Radek was expelled from the Party in 1927 after helping organise an independent demonstration on the 10th anniversary of the October Revolution with Grigory Zinoviev in Leningrad.[26] In early 1928, when prominent oppositionists were deported to various remote locations within the Soviet Union, Radek was sent to Tobolsk[27] and a few months later moved on to Tomsk.[28]

Capitulation to Stalin and Show Trials[edit]

On 10 July 1929, Radek alongside other oppositionists Ivar Smilga and Yevgeni Preobrazhensky, signed a document capitulating to Stalin,[29] with Radek being held in particular disdain by oppositionist circles for his betrayal of Yakov Blumkin, who had been carrying a secret letter from Trotsky, in exile in Turkey, to Radek.[30] However, he was re-admitted in 1930 and was one of the few former oppositionists to retain a prominent place within the party, heading the International Information Bureau of the Russian Communist Party Central Committee[31] as well as giving the main address at the First Soviet Writer's Conference in 1934.[32] He helped to write the 1936 Soviet Constitution, but during the Great Purge of the 1930s, he was accused of treason and confessed, after two and a half months of interrogation,[30] at the Trial of the Seventeen (1937, also called the Second Moscow Trial). He was sentenced to 10 years of penal labor.

He was reportedly killed in a labor camp in a fight with another inmate. However, during an investigation in the Khrushchev Thaw it was established that he was killed by an NKVD operative under direct orders from Lavrentiy Beria.[33][34] Radek has also been credited with originating a number of political jokes about Joseph Stalin.[35] He was exonerated in 1988.[33]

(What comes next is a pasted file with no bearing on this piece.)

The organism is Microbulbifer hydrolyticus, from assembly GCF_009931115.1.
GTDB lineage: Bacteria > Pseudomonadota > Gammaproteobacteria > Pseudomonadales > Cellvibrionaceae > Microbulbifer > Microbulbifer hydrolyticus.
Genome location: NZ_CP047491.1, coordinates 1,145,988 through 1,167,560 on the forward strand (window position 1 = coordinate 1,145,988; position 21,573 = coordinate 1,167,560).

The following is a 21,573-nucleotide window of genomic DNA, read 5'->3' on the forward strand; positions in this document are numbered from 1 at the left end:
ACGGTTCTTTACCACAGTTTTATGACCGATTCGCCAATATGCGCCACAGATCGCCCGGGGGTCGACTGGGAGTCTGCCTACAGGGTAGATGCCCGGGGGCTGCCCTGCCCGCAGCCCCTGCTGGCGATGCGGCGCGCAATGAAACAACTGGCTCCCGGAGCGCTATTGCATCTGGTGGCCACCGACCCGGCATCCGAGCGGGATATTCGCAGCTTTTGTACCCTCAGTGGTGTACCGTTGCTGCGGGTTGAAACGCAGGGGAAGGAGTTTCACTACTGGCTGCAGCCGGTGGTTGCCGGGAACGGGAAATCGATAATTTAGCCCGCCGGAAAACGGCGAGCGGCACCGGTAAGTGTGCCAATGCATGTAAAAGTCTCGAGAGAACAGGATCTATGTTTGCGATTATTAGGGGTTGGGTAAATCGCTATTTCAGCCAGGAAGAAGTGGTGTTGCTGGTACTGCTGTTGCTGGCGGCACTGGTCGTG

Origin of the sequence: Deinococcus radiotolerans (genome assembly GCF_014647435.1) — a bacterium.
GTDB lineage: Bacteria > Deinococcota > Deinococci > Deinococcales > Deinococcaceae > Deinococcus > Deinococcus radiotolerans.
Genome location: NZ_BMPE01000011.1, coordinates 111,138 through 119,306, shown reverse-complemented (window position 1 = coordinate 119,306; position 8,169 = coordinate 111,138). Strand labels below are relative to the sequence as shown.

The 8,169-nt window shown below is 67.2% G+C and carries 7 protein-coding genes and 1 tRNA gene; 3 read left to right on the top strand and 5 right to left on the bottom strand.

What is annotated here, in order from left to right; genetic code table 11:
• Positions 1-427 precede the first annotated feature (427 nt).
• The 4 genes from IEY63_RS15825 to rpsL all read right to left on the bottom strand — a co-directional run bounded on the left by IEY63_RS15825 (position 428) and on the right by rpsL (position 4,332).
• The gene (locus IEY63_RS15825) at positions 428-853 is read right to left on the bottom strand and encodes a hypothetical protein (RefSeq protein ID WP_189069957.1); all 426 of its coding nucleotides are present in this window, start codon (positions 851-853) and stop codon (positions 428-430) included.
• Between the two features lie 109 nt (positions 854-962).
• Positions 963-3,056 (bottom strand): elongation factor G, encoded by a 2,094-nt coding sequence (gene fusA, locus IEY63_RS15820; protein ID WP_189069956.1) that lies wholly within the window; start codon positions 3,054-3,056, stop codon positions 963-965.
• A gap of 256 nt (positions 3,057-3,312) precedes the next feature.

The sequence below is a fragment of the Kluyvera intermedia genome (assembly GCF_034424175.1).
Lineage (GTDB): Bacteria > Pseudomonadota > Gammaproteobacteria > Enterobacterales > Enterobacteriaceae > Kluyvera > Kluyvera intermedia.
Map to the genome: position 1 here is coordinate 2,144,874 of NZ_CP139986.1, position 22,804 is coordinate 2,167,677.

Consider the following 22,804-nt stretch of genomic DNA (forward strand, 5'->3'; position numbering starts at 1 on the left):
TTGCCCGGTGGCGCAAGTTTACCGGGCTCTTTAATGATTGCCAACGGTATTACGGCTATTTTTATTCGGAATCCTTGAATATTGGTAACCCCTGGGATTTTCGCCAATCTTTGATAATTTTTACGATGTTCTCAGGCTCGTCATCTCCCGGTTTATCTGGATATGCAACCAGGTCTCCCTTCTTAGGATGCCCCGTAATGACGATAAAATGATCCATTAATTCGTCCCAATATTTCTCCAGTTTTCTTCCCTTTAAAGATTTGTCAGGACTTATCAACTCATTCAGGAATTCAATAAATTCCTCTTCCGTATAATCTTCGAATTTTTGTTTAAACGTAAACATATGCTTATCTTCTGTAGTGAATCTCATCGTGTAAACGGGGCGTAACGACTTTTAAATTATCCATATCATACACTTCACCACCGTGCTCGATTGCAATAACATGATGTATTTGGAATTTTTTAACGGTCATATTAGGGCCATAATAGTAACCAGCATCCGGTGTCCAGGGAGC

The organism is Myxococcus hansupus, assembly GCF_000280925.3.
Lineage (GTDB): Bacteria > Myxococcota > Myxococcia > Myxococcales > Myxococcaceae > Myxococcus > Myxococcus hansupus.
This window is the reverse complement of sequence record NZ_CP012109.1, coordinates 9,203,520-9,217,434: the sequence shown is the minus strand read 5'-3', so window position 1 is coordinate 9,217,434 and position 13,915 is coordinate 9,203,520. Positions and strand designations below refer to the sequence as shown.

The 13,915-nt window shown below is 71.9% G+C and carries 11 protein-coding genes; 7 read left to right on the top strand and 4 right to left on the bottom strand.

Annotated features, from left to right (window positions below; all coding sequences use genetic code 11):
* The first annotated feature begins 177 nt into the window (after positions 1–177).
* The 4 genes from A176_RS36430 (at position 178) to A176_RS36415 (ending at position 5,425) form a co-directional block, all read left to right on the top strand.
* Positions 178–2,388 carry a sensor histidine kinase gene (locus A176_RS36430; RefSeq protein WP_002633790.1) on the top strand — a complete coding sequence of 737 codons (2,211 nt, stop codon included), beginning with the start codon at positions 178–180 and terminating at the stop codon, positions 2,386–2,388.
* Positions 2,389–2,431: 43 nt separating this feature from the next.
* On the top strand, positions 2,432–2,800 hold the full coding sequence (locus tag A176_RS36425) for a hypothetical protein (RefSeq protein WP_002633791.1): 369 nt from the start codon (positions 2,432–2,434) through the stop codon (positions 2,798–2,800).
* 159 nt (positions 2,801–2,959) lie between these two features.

Works[edit]

  • March (1909)
  • The Unity of the Working Class (1914)
  • Marxism and the Problems of War (1916)
  • The End of a Song (1918)
  • The Development of Socialism from Science to Action (1918)
  • Preface to Arthur Ransomes’s A Letter to America (1919)
  • Karl Liebknecht – At the Martyr’s Graveside (1919)
  • Anti-Parliamentarism (1920)
  • Dictatorship and Terrorism (1920)
  • The Labour Movement, Shop Committees and the Third International (1920)
  • The Polish Question and the International (1920)
  • England and the East (1920)
  • Bertrand Russell’s Sentimental Journey (1921)
  • Is the Russian Revolution a Bourgeois Revolution? (1921)
  • The Downfall of Levi (1921)
  • On the Trade Unions, at Second Congress of the Communist InternationalL Replying to the Discussion (1921)